Finally, teaching and reinforcing better behaviors. Reactive behavior is what dogs do when they don't know what else to do. By teaching them what we want them to do, then reinforcing that behavior with something they love, we accomplish two things. First, we get a well-behaved dog that walks nicely by our side. But, more importantly, the dog begins to associate the appearance of other dogs with good things (counter-conditioning).
WHAT ABOUT OBEDIENCE CLASSES?
Reactivity is not an obedience problem. Dogs don't react to other dogs because they haven't learned to heel or stay. Learning basic manners is certainly beneficial and should be part of a behavior modification program, but it is not enough.
If the class is not specifically designed for reactive dogs, addressing the three components of behavior modification listed above, it is not likely to improve the problem...and can sometimes make it worse.
Stress affects learning. If a group class environment causes significant stress, the dog will not be able to learn or retain any of the lessons. Just as you would have difficulty learning a new skill in a room full of poisonous snakes, your dog will have difficulty concentrating in a class not carefully designed to reduce stress.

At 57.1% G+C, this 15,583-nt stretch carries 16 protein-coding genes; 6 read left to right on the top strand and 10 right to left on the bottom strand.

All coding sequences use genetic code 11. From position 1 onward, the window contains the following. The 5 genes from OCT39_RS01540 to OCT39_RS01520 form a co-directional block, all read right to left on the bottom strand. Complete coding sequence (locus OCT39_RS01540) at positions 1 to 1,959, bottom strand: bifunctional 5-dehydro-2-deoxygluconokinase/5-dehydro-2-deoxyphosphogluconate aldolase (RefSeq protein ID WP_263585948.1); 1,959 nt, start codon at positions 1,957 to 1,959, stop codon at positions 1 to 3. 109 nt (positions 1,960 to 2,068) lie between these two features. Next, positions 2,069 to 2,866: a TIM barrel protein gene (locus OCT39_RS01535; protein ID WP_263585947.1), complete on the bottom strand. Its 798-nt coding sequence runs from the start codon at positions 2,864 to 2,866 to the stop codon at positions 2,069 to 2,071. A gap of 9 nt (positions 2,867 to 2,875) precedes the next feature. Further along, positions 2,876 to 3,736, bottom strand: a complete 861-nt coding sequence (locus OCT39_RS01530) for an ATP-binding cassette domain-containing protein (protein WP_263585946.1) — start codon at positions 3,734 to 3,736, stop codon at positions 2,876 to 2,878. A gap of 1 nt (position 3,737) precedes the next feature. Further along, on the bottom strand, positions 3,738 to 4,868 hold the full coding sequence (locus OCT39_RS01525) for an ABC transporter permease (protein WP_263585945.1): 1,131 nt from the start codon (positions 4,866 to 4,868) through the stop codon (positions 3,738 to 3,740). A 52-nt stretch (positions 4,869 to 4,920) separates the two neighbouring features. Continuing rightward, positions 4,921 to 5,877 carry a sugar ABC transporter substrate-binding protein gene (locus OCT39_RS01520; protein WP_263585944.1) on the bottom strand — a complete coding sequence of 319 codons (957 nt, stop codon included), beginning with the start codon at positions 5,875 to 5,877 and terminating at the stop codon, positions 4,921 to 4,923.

WHAT ABOUT THE DOG PARK?
Many owners are tempted to use the dog park as a way to socialize their dog, to help them "get used to" other dogs. Unfortunately, immersing a dog in an environment with the thing they fear is like locking a child in the closet to help them get over their fear of the dark. I've worked with far too many reactive dogs whose behavior worsened after such an approach.
What we want our dogs to "get used to" is that other dogs are, at worst, neutral, posing no threat. This doesn't mean that some reactive dogs can't eventually make friends with other dogs on a one-on-one basis, but as always, it depends on the individual dog.
In the end, dog parks are for dogs that are already well-socialized to other dogs.
Reactivity is a common behavior problem most often caused by frustration or anxiety, both forms of stress.
The solution is to reduce the dog's stress through gradual desensitization and to change their association through counter-conditioning, while replacing the barking and lunging with alternative behaviors. Change does not happen overnight and will require some changes in your normal routine with your dog, at least temporarily.
Reactivity can be challenging and incredibly frustrating. But there are ways to manage and change your dog's behavior to make life much more pleasant for both of you. With the average life span of our dogs being 12-15 years, a few months of dedication can yield more pleasant walks for the rest of your dog's life
Schedule a free consultation to learn how I can help you with your dog's reactive behavior and other challenges in the Seattle area or remotely.
Copyright 2018 Lisa Mullinax. All rights reserved.